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In presenting a new edition of the Poems of Fergusson, the Editor may be allowed to state in what respects it may be considered superior to any that has preceded it.

(1) In preparing the Life of the author he has left no source unexplored : and any reader at all acquainted with preceding biographies will at once perceive that his success has not been small. Let it be remembered that half a century ago, Dr. Irving (assisted by Dr. Anderson), “ with all his endeavours” was only able to procure the very meagre details which compose his Life of the Poet. The present Memoir is enriched with various interesting Letters and other (hitherto unpublished MSS.

(2) The Poems are now for the first time fully collected and chronologically arranged. The text, which has been grievously corrupted in all existing editions, is formed from the author's own volume of 1772-3, so far as it extends, with various readings from the different poems as they were originally published in the “ Weekly Magazine or Edinburgh Amusement.”

The volume of 1772-3, however, only contained nine Scottish poems. For the other and more numerous pieces, while he adheres strictly to the text of the Weekly Magazine or Edinburgh Amusement,' the Editor has, by a careful collation, supplied many interesting

various readings from the early editions [1779 and 1782]. It might appear invidious to point out the errors in matter and variations in orthography, which appear in even the more ambitious reprints of the Poems. The Editor requests those who are interested in such matters, to compare the present with the text of Morison and Son, Perth, 1789; of Chapman and Lang, Glasgow, 1801 ; of Deas, Edinburgh, 1805; of Peterkin, London, 1807; of the Rev. James Gray, Edinburgh, 1821,—the only editions at all pretending to accuracy.

(3) The Notes and other peculiar features may be allowed to recommend themselves. It is hoped that the Portrait and other Illustrations will prove acceptable.

It only remains with the Editor to return to many kind friends his very grateful thanks and acknowledgments for the interest which they have manifested in his “labour of love:” and he proceeds to specify names, not ostentatiously as may at first appear, but in certitude of every little particular in the Life and Notes. To John Forbes, Esq., of Old Meldrum, and James Inverarity, Esq., London, cousins of the poet, he is indebted for all the family papers, mentioned and cited, in whole or in part, in the Life. He entertains a high sense of the confidence and courtesy of these worthy representatives of Fergusson.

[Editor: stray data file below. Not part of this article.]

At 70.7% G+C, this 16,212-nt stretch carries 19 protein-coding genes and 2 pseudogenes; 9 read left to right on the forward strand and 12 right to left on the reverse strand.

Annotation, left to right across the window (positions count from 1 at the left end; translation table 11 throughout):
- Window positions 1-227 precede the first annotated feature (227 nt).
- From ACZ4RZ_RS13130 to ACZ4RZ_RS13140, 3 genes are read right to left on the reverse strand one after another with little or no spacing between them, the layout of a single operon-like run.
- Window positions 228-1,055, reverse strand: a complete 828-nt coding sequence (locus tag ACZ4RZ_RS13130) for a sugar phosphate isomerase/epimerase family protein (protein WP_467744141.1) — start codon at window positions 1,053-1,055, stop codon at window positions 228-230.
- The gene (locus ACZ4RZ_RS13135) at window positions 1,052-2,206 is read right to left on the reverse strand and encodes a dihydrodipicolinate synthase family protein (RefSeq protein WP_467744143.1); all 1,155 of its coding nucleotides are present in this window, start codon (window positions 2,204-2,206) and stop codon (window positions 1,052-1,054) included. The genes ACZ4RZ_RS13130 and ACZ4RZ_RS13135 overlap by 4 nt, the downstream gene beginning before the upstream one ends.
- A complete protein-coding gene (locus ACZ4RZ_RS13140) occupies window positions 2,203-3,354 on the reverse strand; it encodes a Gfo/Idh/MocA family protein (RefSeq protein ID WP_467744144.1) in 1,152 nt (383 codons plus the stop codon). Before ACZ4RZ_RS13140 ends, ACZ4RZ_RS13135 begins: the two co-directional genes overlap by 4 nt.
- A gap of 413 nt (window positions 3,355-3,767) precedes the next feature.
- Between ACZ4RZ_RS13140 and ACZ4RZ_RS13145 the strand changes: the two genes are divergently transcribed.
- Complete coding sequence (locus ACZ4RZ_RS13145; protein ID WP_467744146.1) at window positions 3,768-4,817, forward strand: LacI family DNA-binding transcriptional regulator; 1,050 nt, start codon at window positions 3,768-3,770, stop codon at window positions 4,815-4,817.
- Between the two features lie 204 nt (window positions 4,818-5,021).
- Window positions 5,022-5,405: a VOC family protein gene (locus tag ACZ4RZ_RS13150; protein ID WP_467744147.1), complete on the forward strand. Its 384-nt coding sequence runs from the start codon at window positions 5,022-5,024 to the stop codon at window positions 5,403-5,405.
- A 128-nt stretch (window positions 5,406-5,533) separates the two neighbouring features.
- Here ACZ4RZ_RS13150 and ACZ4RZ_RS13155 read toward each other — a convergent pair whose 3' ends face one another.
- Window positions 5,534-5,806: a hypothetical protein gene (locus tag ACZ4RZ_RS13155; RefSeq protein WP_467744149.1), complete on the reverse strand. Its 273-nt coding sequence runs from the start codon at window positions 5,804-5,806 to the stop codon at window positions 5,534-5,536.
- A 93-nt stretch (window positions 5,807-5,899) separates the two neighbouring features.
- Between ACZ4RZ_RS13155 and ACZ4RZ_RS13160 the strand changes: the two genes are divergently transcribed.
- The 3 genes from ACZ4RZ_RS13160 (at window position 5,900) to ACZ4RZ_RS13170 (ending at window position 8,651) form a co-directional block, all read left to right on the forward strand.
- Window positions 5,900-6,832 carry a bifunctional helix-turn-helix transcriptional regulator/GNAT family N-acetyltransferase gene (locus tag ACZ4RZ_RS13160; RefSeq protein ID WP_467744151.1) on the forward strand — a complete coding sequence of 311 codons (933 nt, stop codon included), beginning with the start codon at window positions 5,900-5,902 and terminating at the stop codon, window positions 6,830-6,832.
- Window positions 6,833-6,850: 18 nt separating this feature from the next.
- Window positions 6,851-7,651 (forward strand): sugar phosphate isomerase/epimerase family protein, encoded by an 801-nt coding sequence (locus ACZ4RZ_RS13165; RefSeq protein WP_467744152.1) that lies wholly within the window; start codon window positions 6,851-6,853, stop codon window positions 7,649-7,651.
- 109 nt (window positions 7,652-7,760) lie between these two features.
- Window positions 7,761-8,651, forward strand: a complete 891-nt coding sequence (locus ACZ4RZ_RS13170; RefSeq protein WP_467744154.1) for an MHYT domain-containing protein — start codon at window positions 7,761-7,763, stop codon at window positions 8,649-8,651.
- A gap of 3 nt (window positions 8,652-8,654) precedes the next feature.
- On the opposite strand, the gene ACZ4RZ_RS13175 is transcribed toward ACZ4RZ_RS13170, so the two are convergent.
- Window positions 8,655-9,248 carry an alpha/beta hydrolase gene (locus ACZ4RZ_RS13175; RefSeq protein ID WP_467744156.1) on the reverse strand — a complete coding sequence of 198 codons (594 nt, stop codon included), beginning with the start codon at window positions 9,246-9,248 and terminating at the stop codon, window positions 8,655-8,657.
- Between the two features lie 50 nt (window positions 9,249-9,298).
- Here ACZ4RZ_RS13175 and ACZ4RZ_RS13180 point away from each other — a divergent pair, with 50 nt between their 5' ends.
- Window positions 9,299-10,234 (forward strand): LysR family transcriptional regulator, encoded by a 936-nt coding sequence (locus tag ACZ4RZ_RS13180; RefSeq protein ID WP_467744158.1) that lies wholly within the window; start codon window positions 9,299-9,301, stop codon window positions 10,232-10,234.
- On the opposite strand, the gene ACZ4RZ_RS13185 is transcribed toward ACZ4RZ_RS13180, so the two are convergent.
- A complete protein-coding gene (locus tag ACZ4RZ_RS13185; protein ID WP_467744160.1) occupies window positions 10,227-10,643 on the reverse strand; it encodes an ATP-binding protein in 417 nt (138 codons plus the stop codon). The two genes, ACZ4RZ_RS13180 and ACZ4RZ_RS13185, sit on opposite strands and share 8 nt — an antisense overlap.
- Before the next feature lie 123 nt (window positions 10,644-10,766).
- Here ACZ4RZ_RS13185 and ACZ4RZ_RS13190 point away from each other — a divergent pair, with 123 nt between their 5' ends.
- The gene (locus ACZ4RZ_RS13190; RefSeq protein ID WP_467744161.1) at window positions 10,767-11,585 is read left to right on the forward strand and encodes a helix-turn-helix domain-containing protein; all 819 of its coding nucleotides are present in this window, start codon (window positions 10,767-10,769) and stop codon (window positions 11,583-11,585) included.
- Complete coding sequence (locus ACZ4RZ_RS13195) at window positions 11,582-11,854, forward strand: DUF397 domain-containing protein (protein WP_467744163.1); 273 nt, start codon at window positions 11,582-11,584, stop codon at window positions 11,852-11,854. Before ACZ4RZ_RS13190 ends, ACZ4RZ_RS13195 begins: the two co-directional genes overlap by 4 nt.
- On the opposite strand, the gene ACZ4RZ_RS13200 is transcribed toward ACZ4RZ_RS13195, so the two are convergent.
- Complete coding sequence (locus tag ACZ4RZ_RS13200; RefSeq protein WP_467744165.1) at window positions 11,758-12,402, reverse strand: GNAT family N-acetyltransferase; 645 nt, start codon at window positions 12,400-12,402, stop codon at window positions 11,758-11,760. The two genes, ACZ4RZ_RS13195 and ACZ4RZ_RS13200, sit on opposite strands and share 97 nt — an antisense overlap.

To his late venerated friend, Miss Ruddiman, only daughter of Mr. Walter Ruddiman, the senior publisher of the Magazine, in which nearly all the poems of this volume originally appeared, he owes the sincerest gratitude: and equally so to the present Misses Ruddiman of this city. To those ladies he is indebted for the various Ruddiman MSS. with which the Memoir is enriched. He

need only particularly specify the three MS. Sketches of the Life of Fergusson by Mr. Thomas Ruddiman. Miss Ruddiman died on the 13th of April, 1849, when she had nearly completed her ninetieth year.

To Leonard Schmitz, Esq., the present accomplished Rector of the High School of Edinburgh, the Editor is obliged for interesting memorabilia concerning the poet's attendance at that academy. To Christopher Kerr, Esq., Writer, Dundee, in like manner, he returns his best thanks for the invaluable documents concerning Fergusson's attendance at the Grammar School of Dundee and St. Andrews University.

To J. A. Campbell, Esq., Sheriff Clerk, and Hutton Wilson, Esq., Deputy Clerk, he is indebted for researches into the Records of the Sheriff and Commissary Clerks' Offices, for the period during which Fergusson was employed in those situations: and to James Wilson, Esq., and Alexander Goodsir, Esq., of the British Linen Co., for similar researches in respect of Fergusson, senior.

The Life and Notes will show how much the Editor is obligated to the venerable Principal Lee of the University of Edinburgh, and to one who is not more able than willing to assist, David Laing, Esq., Keeper of the Writers to the Signet Library.

His best acknowledgments are likewise due to Captain James Hay of North Belton; to James Fergusson, Esq., of Balledmund; to James Samuel, Esq., of Broomhouse; to Mr. John Robertson of Moulin; to Peter Cunningham, Esq., of Somerset House; to Joseph Robertson, Esq., of the Courant, Edinburgh; to Charles Mackay, Esq., LL.D. late of Glasgow, now of London; to W. F. Mayne, Esq., and S. C. Hall, Esq., of the same city; to Robert Cham

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